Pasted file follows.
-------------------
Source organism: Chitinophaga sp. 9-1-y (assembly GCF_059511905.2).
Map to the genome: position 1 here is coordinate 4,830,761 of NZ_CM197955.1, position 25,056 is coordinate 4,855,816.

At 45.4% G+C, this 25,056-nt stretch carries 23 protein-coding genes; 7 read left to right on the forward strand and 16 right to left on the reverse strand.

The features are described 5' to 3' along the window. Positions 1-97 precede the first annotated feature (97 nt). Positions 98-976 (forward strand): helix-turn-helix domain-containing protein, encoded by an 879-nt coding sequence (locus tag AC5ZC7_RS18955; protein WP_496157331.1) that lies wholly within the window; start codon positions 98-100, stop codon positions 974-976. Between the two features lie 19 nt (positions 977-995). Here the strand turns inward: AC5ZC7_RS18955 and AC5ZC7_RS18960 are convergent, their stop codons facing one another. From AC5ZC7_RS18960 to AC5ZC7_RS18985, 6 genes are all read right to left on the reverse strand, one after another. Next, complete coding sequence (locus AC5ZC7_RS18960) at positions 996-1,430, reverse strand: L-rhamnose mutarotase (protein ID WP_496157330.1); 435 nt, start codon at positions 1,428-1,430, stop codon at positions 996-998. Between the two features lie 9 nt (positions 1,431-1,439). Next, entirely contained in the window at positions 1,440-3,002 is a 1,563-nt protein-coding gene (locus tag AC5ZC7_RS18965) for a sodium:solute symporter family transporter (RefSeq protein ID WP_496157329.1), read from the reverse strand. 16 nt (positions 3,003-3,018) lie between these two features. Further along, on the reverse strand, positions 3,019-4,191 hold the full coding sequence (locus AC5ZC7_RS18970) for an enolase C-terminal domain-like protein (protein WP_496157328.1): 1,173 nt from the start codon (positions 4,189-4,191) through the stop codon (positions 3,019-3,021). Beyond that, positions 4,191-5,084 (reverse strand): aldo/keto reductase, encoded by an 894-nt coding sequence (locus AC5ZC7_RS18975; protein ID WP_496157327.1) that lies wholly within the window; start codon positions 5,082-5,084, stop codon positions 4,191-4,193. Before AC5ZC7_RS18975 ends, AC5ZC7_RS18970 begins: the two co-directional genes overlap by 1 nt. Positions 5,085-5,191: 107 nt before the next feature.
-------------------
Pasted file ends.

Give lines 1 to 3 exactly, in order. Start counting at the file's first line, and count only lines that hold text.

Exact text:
Source organism: Chitinophaga sp. 9-1-y (assembly GCF_059511905.2).
Map to the genome: position 1 here is coordinate 4,830,761 of NZ_CM197955.1, position 25,056 is coordinate 4,855,816.

At 45.4% G+C, this 25,056-nt stretch carries 23 protein-coding genes; 7 read left to right on the forward strand and 16 right to left on the reverse strand.